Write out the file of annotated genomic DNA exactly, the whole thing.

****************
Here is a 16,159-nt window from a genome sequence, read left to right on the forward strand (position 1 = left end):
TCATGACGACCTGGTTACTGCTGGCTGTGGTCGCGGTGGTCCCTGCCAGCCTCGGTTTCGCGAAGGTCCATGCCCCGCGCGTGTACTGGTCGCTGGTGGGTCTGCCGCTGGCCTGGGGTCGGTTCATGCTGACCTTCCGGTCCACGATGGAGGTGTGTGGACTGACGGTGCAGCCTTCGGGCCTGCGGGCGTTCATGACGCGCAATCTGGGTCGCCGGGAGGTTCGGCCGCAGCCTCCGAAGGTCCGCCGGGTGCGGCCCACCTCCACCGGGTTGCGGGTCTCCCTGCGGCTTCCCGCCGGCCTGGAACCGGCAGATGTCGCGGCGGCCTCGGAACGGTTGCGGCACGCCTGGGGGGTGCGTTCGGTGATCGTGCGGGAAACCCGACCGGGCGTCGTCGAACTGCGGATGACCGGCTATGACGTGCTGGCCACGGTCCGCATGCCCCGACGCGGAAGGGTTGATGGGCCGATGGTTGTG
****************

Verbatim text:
Here is a 16,159-nt window from a genome sequence, read left to right on the forward strand (position 1 = left end):
TCATGACGACCTGGTTACTGCTGGCTGTGGTCGCGGTGGTCCCTGCCAGCCTCGGTTTCGCGAAGGTCCATGCCCCGCGCGTGTACTGGTCGCTGGTGGGTCTGCCGCTGGCCTGGGGTCGGTTCATGCTGACCTTCCGGTCCACGATGGAGGTGTGTGGACTGACGGTGCAGCCTTCGGGCCTGCGGGCGTTCATGACGCGCAATCTGGGTCGCCGGGAGGTTCGGCCGCAGCCTCCGAAGGTCCGCCGGGTGCGGCCCACCTCCACCGGGTTGCGGGTCTCCCTGCGGCTTCCCGCCGGCCTGGAACCGGCAGATGTCGCGGCGGCCTCGGAACGGTTGCGGCACGCCTGGGGGGTGCGTTCGGTGATCGTGCGGGAAACCCGACCGGGCGTCGTCGAACTGCGGATGACCGGCTATGACGTGCTGGCCACGGTCCGCATGCCCCGACGCGGAAGGGTTGATGGGCCGATGGTTGTG